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22 September 2020
The Court of Appeal has held that 'market practice' is too wide a term to be implied into an International Swaps and Derivatives Association (ISDA) master agreement covering currency trading transactions by dismissing a claim arising from the 'de-pegging' of the Swiss franc from the euro.(1)
In 2011 the Swiss National Bank declared a floor on the euro/Swiss franc exchange rate at Sfr1.2, thereafter intervening in the market to buy unlimited amounts of euros at that rate to maintain that floor.
15 January 2015
At 9:30am Central European Time (CET) the floor was unexpectedly removed, which led to the immediate and massive strengthening of the Swiss franc against the euro, causing severe fluctuations in the foreign exchange (FX) market for approximately 40 minutes. At 9:47am CET, CFH Clearing Limited, through its automated clearing system, placed a total of 348 orders to liquidity providers in the FX market, including 27 electronic market orders with Merrill Lynch International (MLI) to trade a total of €20,479,000 for Swiss francs at the next available price. MLI's automated system filled the orders almost instantaneously at an extremely low average rate of Sfr0.1821969 and executed the trades. On the main platform for euro/Swiss franc trading, the official low was declared at Sfr0.85. Later that day, Barclays, UBS and JP Morgan, the other liquidity providers that CFH had placed orders with during the period of volatility, each confirmed that any trade executed with CFH below Sfr0.85 would be rebooked at that rate to reflect the official low. However, MLI did not agree to adjust the rate for the 27 transactions to Sfr0.85.
16 January 2015
MLI offered to change the rate to Sfr0.75 after first making a margin call based on the average rate of Sfr0.1821969. Then, it notified CFH that it was terminating their prime brokerage relationship, with the effect that CFH had to agree a final settlement with MLI so that it could transfer its remaining balance to another prime broker.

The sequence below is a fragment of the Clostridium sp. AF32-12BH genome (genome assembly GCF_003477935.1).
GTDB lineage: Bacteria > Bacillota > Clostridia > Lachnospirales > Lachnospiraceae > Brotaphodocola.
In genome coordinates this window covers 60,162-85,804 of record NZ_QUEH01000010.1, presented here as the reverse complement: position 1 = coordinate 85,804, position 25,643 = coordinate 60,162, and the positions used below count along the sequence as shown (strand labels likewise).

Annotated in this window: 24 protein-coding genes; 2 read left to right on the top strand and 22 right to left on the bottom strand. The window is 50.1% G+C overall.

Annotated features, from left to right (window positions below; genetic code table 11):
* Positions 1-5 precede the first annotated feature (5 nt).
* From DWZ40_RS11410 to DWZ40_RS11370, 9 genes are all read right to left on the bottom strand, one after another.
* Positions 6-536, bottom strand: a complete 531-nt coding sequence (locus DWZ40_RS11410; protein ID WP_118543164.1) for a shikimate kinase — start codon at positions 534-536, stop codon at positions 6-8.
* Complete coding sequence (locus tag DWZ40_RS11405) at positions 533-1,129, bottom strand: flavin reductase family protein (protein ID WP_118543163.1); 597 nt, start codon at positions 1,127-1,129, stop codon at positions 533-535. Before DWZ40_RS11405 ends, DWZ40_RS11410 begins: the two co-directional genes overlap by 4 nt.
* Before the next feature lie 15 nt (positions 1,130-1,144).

19 January 2015
CFH reluctantly accepted the adjustment of the rate for the 27 transactions to Sfr0.75.
19 September 2018
CFH issued a claim against MLI, contending that the effect of Clause 7 of MLI's terms and conditions of business was to import into the transactions a contractual obligation to comply with market practice, so as to require it to reprice the 27 transactions at Sfr0.85, the official low of the market range, or cancel them.
The disputed transactions were concluded based on a 2002 ISDA master agreement and schedule between CFH and MLI dated 27 June 2013, supplemented by MLI's terms and conditions of business. Clause 7 of these terms stated that "all transactions are subject to all applicable laws, rules, regulations… and, where relevant, the market practice of any exchange, market… including the FSA Rules".
CFH argued that Clause 7 amounted to an express contractual term that the parties would act in accordance with market practice. Justice Moulder rejected CFH's interpretation of Clause 7 and held that as a matter of construction, it did not impose a contractual obligation to act in accordance with market practice but intended to relieve a party of contractual obligations where it could not perform those obligations because of relevant market practice (a workable construction). In reaching this conclusion, Moulder considered that if the words "subject to" in Clause 7 had the effect of incorporating all applicable laws, rules, regulations and market practices into the contract between CFH and MLI, as CFH contended, this would result in an unworkably uncertain contract. As such, Moulder found that CFH had no real prospect of success on the issue and dismissed its claim.